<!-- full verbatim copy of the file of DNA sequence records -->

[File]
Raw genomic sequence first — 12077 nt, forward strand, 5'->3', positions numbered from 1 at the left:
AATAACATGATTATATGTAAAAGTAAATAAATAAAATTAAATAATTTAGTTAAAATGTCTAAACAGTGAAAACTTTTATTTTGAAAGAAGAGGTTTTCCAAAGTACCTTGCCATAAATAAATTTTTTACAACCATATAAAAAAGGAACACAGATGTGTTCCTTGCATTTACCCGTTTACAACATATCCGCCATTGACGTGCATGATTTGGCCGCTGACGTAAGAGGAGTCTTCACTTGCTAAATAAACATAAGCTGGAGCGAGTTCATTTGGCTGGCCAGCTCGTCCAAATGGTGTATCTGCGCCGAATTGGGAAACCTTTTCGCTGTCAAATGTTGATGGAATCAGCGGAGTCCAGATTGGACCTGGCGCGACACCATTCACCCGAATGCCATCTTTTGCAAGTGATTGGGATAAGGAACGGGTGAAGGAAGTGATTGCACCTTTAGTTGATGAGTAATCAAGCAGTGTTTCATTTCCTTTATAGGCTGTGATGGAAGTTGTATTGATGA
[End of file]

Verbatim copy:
Raw genomic sequence first — 12077 nt, forward strand, 5'->3', positions numbered from 1 at the left:
AATAACATGATTATATGTAAAAGTAAATAAATAAAATTAAATAATTTAGTTAAAATGTCTAAACAGTGAAAACTTTTATTTTGAAAGAAGAGGTTTTCCAAAGTACCTTGCCATAAATAAATTTTTTACAACCATATAAAAAAGGAACACAGATGTGTTCCTTGCATTTACCCGTTTACAACATATCCGCCATTGACGTGCATGATTTGGCCGCTGACGTAAGAGGAGTCTTCACTTGCTAAATAAACATAAGCTGGAGCGAGTTCATTTGGCTGGCCAGCTCGTCCAAATGGTGTATCTGCGCCGAATTGGGAAACCTTTTCGCTGTCAAATGTTGATGGAATCAGCGGAGTCCAGATTGGACCTGGCGCGACACCATTCACCCGAATGCCATCTTTTGCAAGTGATTGGGATAAGGAACGGGTGAAGGAAGTGATTGCACCTTTAGTTGATGAGTAATCAAGCAGTGTTTCATTTCCTTTATAGGCTGTGATGGAAGTTGTATTGATGA